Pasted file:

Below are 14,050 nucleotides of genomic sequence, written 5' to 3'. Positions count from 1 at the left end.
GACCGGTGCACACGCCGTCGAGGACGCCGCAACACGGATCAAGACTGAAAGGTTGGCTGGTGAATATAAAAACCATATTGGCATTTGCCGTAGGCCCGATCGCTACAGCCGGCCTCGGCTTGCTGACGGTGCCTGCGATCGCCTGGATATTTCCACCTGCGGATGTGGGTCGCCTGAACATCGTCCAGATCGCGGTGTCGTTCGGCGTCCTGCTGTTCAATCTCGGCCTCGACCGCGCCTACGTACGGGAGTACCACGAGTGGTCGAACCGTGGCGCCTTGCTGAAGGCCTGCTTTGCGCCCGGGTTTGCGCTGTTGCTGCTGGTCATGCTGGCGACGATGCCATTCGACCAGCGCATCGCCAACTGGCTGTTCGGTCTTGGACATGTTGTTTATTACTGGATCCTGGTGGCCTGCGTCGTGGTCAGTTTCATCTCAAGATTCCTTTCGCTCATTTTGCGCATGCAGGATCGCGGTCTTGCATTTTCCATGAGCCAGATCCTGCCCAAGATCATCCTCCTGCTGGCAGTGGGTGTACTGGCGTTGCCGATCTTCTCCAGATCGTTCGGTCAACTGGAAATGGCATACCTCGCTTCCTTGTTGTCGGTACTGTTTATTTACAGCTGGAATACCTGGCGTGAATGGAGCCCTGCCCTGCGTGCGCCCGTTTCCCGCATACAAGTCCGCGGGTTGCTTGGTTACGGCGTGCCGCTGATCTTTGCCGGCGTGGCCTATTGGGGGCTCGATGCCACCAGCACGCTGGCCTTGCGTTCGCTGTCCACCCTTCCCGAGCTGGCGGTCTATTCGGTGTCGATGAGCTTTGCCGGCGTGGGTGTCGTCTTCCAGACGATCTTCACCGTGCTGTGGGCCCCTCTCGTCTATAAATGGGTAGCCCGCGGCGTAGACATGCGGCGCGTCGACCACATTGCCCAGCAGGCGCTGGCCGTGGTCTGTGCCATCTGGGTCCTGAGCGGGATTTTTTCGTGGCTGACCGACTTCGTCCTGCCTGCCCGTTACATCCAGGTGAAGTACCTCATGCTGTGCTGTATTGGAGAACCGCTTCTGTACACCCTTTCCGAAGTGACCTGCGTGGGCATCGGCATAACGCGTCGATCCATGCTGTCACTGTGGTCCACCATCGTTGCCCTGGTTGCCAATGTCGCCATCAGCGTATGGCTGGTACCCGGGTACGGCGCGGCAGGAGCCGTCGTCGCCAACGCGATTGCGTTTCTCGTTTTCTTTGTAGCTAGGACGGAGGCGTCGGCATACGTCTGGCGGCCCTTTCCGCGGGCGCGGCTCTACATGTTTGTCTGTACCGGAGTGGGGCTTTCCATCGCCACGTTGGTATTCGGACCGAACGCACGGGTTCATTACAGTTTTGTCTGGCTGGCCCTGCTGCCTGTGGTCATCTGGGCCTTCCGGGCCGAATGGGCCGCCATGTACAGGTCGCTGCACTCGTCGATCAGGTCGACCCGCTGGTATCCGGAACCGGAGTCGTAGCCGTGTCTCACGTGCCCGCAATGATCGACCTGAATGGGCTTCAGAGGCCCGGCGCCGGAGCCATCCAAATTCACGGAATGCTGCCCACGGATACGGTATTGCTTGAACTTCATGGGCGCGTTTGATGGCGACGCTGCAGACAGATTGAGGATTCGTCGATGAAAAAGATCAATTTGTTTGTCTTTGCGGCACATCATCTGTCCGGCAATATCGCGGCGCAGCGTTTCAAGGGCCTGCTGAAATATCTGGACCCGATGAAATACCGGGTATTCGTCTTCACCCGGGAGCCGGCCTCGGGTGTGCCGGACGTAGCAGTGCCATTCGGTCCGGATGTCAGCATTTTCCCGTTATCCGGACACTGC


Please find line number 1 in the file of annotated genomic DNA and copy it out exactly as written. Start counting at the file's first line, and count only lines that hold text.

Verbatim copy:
Below are 14,050 nucleotides of genomic sequence, written 5' to 3'. Positions count from 1 at the left end.